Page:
Now, it is for us to recognize the "space" between when the LORD God forms the woman and Adam names her "Woman". What the LORD God does affects Him in the eyes of Adam as his "Mother", a Mother, in the same sense the Roman Catholic Church served for Calvin, Luther, and Henry VIII. This "space" between the Mother and the wife, is where we find the daughter born from the Mother.

With Henry VIII as our example. Because Henry desired a male heir to the follow him as king of England, Catherine of Aragon being unable to give him a male child. Henry sought to divorce Catherine. Yet the Catholic Church denied him his divorce. It is for this cause, though a son of the Church, Henry began to seek avenues within Scripture to argue the justification for his divorce. In this effort, it is Henry who fostered for himself a woman, which recognizes that "space" between the "Mother" and "wife".

In this interim, it is here Henry and his allies, steadily devise his new bride. Where, once he'd achieved what he believed elevated the king in supremacy, he having instilled in this woman his religious beliefs. Satisfied with her as "bone of his bones" and "flesh of his flesh". It is then Henry named her "Anglicanism", as he took her for his wife.

It is in this same sense we reckon Cain and his wife. A priestly figure, when cast out of Adam's priesthood, it is then Cain enters that "space" between "Mother" and "Wife", a space scripture reckons Cain as dwelling in the "land of Nod". Nod is not a matter of geography, but reflective of Cain's spiritual state of confusion and wandering. It bespeaks to his efforts of trying to gather himself, as a result of all that's transpired. When he finally settles upon a belief system that serves to restore him, in recognizing that belief system, in the same sense as Henry VIII, is when Cain takes unto himself a wife.

Cain's wife attends as a very revealing source of her husbands state of resolve, given Cain's learned from the failings of his father in Adam. He's learned, and repented, in that his wife does not bear him two sons. Cain's wife does not bear a son that acknowledges him. Rather:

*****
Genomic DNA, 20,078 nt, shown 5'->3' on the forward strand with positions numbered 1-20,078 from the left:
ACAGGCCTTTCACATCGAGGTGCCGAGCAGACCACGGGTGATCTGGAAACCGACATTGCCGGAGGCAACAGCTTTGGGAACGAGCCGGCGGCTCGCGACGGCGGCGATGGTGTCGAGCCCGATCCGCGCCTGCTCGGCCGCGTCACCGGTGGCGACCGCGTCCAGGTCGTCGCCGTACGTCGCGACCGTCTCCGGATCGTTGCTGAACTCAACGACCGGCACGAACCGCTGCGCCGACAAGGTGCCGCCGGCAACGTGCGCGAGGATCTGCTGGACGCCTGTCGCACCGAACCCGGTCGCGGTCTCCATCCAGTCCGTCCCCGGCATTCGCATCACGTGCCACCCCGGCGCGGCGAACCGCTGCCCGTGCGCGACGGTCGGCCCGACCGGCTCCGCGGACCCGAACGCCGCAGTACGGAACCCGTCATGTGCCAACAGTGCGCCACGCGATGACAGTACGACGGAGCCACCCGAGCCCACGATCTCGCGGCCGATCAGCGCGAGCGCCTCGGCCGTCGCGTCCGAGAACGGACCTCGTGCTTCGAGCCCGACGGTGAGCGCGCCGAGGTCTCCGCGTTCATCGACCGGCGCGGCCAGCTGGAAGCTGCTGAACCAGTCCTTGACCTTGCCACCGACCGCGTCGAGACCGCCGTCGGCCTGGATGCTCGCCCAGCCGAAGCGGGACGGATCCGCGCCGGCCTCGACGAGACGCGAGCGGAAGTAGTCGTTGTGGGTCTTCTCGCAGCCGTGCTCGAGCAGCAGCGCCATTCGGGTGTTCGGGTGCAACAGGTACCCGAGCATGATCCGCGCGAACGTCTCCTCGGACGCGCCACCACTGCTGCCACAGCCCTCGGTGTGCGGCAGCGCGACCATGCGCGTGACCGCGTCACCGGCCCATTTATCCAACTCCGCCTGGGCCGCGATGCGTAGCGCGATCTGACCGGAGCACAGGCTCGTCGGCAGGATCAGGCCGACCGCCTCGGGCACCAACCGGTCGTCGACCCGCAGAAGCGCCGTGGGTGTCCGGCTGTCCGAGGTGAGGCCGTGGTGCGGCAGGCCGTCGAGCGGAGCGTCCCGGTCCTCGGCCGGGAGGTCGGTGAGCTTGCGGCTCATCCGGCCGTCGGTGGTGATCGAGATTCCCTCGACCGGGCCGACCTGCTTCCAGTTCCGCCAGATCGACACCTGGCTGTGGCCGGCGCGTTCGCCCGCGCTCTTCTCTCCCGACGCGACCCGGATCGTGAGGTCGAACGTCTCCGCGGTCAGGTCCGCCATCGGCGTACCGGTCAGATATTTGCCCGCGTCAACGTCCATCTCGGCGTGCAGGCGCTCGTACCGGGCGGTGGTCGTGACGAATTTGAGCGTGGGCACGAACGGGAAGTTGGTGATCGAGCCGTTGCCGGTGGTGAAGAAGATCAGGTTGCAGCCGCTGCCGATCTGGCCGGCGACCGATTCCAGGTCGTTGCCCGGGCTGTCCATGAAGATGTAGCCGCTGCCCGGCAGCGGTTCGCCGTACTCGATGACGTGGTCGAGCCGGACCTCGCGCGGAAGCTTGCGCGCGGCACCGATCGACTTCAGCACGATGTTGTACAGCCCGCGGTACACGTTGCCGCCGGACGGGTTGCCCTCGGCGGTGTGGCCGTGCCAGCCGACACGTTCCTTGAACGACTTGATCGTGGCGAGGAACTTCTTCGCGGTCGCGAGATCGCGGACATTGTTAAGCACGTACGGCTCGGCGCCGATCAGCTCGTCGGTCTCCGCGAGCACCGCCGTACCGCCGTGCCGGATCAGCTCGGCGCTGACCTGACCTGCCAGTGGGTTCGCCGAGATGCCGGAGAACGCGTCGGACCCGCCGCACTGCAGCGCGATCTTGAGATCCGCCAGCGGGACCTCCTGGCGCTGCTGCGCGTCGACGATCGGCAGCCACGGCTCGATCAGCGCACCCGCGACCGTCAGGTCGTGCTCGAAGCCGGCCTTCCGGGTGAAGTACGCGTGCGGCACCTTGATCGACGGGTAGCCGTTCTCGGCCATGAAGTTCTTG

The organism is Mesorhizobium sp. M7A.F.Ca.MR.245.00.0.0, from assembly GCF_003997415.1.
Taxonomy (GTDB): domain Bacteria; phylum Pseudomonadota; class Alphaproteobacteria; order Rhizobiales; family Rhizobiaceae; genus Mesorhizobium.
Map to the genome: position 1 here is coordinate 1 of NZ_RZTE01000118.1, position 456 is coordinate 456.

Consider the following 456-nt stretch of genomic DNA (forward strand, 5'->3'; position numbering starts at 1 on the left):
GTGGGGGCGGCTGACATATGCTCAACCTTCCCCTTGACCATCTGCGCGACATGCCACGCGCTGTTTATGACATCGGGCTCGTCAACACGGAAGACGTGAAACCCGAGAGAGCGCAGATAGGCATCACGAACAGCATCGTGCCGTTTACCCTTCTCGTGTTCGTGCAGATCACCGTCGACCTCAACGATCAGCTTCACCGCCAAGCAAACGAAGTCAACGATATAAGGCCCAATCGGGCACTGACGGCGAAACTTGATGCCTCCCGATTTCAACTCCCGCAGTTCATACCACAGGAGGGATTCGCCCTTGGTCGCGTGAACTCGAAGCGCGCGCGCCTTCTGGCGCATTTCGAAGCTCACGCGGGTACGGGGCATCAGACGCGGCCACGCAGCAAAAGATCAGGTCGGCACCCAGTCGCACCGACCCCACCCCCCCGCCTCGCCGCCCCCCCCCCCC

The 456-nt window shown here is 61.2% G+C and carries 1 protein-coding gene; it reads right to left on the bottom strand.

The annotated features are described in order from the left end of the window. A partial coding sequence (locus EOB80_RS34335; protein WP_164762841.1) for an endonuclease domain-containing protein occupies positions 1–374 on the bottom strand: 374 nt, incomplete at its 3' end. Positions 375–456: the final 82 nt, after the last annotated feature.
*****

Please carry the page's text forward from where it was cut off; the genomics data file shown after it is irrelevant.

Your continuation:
17 ...Cain knew his wife; and she conceived, and bare Enoch: and he builded a city, and called the name of the city, after the name of his son, Enoch. (Genesis 4:17)

What is revealing about the name Enoch, elevates why Cain built a city. Enoch's (2585-2596; Genesis 4:17) name is Chanowk (khan-oke'), and means "initiated". It bears the efficacy (2596; Genesis 4:17) of being "trained up" by Cain. How we bind all of this to Genesis 4:16-17, is that, in presenting himself as high priest to a land and people who had no sense as for the Adam and Eve, the Divine priesthood and religion. As a son of Eve, Cain went into another land to establish a daughter-religion of Eve, Enoch being the first High Priest of Cain's newly found religion. The need and purpose for Cain "building a city" is to provide Enoch with the fundamental beliefs and practices of the religion.

What is so special about the births of such sons and daughters; husbands and their wives, is that no longer do we need to rely on speculation as for how a man lived for nearly a 1,000 years. Understanding the birth of a priest who stands in the image and likeness of his father (his priestly predecessor), allows us to reckon how, though there may be many priests within a priesthood. Over the course of time there shall emerge one who distinguishes himself from among the rest, in the same likeness as Peter distinguishes himself from among the other eleven disciples.

Where, as it pertained to the patriarchs, there emerged from among these numbers of priests who bore the image and likeness of their father-patriarch, that he surpasses his father in revelation and therefore serves as the predicate for the father's "death".